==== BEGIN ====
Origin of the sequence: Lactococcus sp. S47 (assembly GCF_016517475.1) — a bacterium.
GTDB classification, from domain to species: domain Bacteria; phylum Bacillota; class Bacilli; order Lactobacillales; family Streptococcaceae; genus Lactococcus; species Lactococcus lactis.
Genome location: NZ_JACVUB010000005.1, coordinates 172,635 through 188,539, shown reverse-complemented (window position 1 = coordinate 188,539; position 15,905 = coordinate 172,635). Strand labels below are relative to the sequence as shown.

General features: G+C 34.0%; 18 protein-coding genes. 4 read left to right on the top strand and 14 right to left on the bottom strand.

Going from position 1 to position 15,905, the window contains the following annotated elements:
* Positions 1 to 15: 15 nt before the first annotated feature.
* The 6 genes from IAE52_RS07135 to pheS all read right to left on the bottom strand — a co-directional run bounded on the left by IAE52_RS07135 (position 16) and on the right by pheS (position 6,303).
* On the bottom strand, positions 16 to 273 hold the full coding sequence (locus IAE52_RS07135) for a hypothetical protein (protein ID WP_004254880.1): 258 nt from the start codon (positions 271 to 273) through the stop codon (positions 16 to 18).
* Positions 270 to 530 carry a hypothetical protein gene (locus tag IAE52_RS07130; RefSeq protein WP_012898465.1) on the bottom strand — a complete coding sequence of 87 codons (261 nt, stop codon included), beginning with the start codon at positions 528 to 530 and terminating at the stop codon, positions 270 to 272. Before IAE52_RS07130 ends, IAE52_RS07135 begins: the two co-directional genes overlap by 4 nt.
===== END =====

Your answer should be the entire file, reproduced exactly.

Origin of the sequence: Lactococcus sp. S47 (assembly GCF_016517475.1) — a bacterium.
GTDB classification, from domain to species: domain Bacteria; phylum Bacillota; class Bacilli; order Lactobacillales; family Streptococcaceae; genus Lactococcus; species Lactococcus lactis.
Genome location: NZ_JACVUB010000005.1, coordinates 172,635 through 188,539, shown reverse-complemented (window position 1 = coordinate 188,539; position 15,905 = coordinate 172,635). Strand labels below are relative to the sequence as shown.

General features: G+C 34.0%; 18 protein-coding genes. 4 read left to right on the top strand and 14 right to left on the bottom strand.

Going from position 1 to position 15,905, the window contains the following annotated elements:
* Positions 1 to 15: 15 nt before the first annotated feature.
* The 6 genes from IAE52_RS07135 to pheS all read right to left on the bottom strand — a co-directional run bounded on the left by IAE52_RS07135 (position 16) and on the right by pheS (position 6,303).
* On the bottom strand, positions 16 to 273 hold the full coding sequence (locus IAE52_RS07135) for a hypothetical protein (protein ID WP_004254880.1): 258 nt from the start codon (positions 271 to 273) through the stop codon (positions 16 to 18).
* Positions 270 to 530 carry a hypothetical protein gene (locus tag IAE52_RS07130; RefSeq protein WP_012898465.1) on the bottom strand — a complete coding sequence of 87 codons (261 nt, stop codon included), beginning with the start codon at positions 528 to 530 and terminating at the stop codon, positions 270 to 272. Before IAE52_RS07130 ends, IAE52_RS07135 begins: the two co-directional genes overlap by 4 nt.